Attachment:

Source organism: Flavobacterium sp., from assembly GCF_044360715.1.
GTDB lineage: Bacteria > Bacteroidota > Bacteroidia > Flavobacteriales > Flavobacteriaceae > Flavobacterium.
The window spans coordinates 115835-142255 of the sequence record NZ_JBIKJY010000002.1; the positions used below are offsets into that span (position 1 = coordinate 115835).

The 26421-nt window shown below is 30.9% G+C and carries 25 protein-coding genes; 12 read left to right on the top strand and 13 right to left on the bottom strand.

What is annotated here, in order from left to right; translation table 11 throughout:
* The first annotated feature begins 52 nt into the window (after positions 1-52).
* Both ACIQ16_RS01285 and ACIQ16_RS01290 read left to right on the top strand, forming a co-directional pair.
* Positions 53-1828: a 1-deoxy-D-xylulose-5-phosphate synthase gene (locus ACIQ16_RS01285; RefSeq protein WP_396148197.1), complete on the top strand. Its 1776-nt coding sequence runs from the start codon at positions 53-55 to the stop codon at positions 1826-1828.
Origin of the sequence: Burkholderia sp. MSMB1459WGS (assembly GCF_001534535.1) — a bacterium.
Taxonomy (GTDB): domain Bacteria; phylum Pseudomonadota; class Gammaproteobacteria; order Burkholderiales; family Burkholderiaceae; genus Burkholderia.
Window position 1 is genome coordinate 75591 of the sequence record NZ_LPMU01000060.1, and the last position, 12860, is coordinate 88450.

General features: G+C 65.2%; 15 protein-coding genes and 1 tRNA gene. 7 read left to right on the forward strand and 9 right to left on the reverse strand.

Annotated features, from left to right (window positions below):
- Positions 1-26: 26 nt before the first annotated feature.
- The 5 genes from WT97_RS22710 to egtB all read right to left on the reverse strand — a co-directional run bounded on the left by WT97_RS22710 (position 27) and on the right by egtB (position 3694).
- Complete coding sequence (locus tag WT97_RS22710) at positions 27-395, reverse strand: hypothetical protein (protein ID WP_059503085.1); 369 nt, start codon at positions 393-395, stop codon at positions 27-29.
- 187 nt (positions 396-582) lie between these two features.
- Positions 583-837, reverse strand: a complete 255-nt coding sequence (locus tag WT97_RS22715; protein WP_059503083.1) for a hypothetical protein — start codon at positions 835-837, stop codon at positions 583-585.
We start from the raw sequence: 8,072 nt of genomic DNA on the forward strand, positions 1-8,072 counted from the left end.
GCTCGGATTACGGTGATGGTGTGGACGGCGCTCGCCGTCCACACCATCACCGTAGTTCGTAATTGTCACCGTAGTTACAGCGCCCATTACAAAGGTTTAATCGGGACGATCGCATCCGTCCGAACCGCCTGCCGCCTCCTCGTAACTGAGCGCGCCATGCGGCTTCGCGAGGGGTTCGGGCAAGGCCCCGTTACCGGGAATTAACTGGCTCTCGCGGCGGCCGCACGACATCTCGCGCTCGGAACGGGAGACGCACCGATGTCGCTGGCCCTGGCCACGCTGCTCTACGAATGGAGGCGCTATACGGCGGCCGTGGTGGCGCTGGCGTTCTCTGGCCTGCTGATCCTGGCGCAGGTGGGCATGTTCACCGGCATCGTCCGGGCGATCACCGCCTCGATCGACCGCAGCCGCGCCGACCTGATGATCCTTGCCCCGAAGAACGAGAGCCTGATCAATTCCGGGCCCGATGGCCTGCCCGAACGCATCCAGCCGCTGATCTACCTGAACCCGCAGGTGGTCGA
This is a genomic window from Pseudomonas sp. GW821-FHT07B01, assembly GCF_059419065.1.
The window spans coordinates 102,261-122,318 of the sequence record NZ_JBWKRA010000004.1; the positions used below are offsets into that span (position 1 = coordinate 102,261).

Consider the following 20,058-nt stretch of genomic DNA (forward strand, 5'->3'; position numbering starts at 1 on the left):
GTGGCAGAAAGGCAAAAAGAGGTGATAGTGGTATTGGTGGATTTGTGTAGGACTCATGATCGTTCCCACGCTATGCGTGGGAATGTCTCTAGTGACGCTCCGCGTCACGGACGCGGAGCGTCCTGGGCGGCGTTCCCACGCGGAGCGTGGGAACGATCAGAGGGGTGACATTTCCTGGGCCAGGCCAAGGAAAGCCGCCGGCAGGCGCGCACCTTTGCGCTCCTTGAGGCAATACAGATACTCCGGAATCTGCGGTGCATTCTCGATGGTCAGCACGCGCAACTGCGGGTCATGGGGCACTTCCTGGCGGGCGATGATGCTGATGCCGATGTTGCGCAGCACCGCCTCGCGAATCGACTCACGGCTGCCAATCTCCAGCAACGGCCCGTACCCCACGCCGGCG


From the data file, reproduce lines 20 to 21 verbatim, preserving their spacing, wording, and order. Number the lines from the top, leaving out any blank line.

GCTCGGATTACGGTGATGGTGTGGACGGCGCTCGCCGTCCACACCATCACCGTAGTTCGTAATTGTCACCGTAGTTACAGCGCCCATTACAAAGGTTTAATCGGGACGATCGCATCCGTCCGAACCGCCTGCCGCCTCCTCGTAACTGAGCGCGCCATGCGGCTTCGCGAGGGGTTCGGGCAAGGCCCCGTTACCGGGAATTAACTGGCTCTCGCGGCGGCCGCACGACATCTCGCGCTCGGAACGGGAGACGCACCGATGTCGCTGGCCCTGGCCACGCTGCTCTACGAATGGAGGCGCTATACGGCGGCCGTGGTGGCGCTGGCGTTCTCTGGCCTGCTGATCCTGGCGCAGGTGGGCATGTTCACCGGCATCGTCCGGGCGATCACCGCCTCGATCGACCGCAGCCGCGCCGACCTGATGATCCTTGCCCCGAAGAACGAGAGCCTGATCAATTCCGGGCCCGATGGCCTGCCCGAACGCATCCAGCCGCTGATCTACCTGAACCCGCAGGTGGTCGA
This is a genomic window from Pseudomonas sp. GW821-FHT07B01, assembly GCF_059419065.1.